We are very happy to continue our regular feature – Ideas Matter: Checking in with the Public Humanities.
Today we check in with Mass Humanities to find out about the Disability History Museum, an online resource and archive that focuses on the history of disability and disability policy in the United States.
We are joined by Laurie Block, founder of the DHM, and Pleun Bouricius, Director of Grants and Programs for Mass Humanities. With them, we will explore the value and creation of online digital humanities resources, as well as this amazing collection of materials on the history of disability.
We are very happy to continue our regular feature – Ideas Matter: Checking in with the Public Humanities. It is our chance to check in with the Humanities Councils throughout our 7-State area to discuss important ideas and why they do indeed matter.
Today we check in with MASS Humanities and learn about “Literature, Medicine and the Experience of War” - a six-month, scholar-led, humanities reading and discussion program for health professionals and staff in medical facilities administered by the US Department of Veterans Affairs and/or veterans and military service organizations.
To celebrate its 40th anniversary, Mass Humanities is hosting community film and discussion events across the commonwealth. The program is entitled Created Equal: Conversations on the American Social Contract. Planned with the help of 12 area organizations, the third in the four-part series will be held at the Berkshire Museum in Pittsfield on Thursday. It begins at 7 p.m. The events are free and open to the public, but registration is requested.
This week in our Ideas Matter segment, we feature MASS Humanities and are joined by Harley Erdman, Professor of Theater at the University of Massachusetts at Amherst. Her new play, Nobody's Girl, will have its premiere at the Academy of Music Theatre in Northampton, MA on October 17th and is based on real events that occurred at the Academy of Music in the early 1940s.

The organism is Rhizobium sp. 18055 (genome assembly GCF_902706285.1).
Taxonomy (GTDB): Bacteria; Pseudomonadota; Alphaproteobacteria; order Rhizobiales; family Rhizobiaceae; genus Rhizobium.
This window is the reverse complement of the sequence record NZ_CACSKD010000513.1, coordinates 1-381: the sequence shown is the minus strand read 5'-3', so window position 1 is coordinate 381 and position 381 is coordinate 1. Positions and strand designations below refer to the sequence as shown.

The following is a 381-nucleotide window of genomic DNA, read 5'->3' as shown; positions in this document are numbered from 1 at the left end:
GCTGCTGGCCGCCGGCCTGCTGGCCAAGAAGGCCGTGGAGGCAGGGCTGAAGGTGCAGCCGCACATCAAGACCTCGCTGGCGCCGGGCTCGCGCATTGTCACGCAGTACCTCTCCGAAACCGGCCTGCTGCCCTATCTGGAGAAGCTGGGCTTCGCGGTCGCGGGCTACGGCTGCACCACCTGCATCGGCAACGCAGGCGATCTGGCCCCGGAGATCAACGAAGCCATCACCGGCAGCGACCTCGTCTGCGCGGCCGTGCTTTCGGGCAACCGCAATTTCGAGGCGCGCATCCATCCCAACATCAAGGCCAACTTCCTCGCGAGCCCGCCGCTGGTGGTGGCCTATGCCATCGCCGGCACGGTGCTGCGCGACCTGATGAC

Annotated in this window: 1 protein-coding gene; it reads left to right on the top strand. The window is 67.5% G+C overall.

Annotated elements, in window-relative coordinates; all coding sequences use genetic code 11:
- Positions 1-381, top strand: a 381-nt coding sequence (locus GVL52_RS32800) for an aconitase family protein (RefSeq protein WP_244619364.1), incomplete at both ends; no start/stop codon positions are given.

This morning we welcome the folks from Mass Humanities to discuss – Frankenstein! Linda McInerney joins us. As Artistic Director of Old Deerfield Productions, Linda has been creating, producing, and directing performing arts for 30 years. In 2013, she commissioned a new theatrical adaptation of Mary Shelley’s Frankenstein (adaptation by Lindel Hart) that will be performed at the Springfield Museums, thanks to Mass Humanities, on Sept. 26 and 27.
As we have discussed over the past two days - civility is about more than just politeness. It is about disagreeing without disrespect, seeking common ground as a starting point for dialogue about differences, listening past one’s preconceptions, and teaching others to do the same. In our previous segments, we explored how we sometimes succeed and often fail at civility.
In our final installment – we present: Civility: An Exercise in Getting Along. We welcome two scholars for an in-depth panel discussion to discuss what the beginning steps are for improved civility in our politics, discourse and search for common ground. We are opening our phone lines for your perspective.
Let me introduce our two special guests: Austin Sarat is the William Nelson Cromwell Professor of Jurisprudence and Political Science and Chair of Political Science at Amherst College. We also welcome David Smith - the John W. Chandler Professor of English at Williams College. Welcome to you both.
As we explore, this morning, the issues of tolerance and the language of civility and what we expect of others in return for our civility, we speak with Randall R. Kennedy, the Michael Klein Professor of Law at Harvard Law School, where he teaches courses on contracts, freedom of expression, and the regulation of race relations.
He addresses that simple question from Rodney King – why can’t we all get along?
On April 25, of this year, TMZ Sports released a recording of a conversation between Los Angeles Clippers owner Donald Sterling and a female friend. In the recording from September 2013, a man confirmed to be Sterling was irritated over a photo the woman had posted on Instagram, in which she posed with Basketball Hall of Fame player Magic Johnson.
Sterling was banned from the NBA for life and fined $2.5 million by the league after the recordings were made public. That incident played in the background over the past two months as we talked with scholars and citizens for this project. It came up time and time again. So much so, we wanted to explore the role civility has with this nation’s sports culture.